But as mentioned before (some time ago) "glass of lead" is now known to have also been made in Holland and perhaps pre-dating Ravenscroft and the other English makers.
KevinH

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Offline krsilber

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Re: lead glass
« Reply #27 on: December 17, 2008, 03:13:58 AM »
None of that really answers my question about what characteristics Ravenscroft's had that the previous ones didn't.  Stability?  Workability?  Clarity?  Durability?  Ravenscroft went down in history for prefecting lead glass somehow, producing a metal that revolutionized the industry.  Obviously he was building on a long history of its use in glass, but it seems like if those before him had produced an good formula for blown crystal, it would have spread earlier.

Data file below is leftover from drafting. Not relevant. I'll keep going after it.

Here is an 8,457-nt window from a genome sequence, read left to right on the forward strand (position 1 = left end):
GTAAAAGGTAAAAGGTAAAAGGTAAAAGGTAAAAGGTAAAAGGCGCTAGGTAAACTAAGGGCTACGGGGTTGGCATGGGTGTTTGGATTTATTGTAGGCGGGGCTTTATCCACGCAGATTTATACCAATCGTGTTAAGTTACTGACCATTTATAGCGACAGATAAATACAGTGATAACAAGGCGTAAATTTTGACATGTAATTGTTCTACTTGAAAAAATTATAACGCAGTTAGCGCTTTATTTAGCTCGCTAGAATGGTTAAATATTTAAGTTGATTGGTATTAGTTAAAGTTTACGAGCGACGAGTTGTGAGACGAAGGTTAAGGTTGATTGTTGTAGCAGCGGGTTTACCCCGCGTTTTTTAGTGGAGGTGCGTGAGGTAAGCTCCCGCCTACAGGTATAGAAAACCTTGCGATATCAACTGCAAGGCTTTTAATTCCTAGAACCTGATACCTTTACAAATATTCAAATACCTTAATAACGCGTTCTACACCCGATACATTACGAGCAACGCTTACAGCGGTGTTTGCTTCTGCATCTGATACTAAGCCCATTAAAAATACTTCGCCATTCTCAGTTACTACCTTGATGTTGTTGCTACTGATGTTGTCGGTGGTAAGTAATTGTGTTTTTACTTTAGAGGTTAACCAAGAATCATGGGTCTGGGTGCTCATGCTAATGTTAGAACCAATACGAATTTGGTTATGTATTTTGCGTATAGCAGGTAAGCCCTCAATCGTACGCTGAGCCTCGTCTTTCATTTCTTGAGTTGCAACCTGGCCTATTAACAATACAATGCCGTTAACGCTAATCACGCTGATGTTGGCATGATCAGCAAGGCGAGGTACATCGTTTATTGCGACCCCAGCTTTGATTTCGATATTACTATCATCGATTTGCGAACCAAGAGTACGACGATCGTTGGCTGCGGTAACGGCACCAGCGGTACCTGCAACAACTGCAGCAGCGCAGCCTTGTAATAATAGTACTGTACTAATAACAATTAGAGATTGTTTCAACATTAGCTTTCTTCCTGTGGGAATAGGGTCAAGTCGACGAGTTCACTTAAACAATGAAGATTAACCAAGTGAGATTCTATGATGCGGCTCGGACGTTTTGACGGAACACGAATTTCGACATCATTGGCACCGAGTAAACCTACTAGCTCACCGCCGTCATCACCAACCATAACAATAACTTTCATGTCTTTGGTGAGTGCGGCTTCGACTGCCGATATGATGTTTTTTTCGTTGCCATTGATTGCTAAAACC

There are a couple articles about Ravenscroft in The Glass Circle 2 (avail. for 10 GBP here, incidentally) - is that why you asked about members, Frank?  Or different reason?  I'm not familiar with the organization.
Kristi


"The most beautiful thing we can experience is the mysterious. It is the source of all true art and all science."

- Albert Einstein

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Offline KevinH

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Re: lead glass
« Reply #28 on: December 17, 2008, 05:19:15 AM »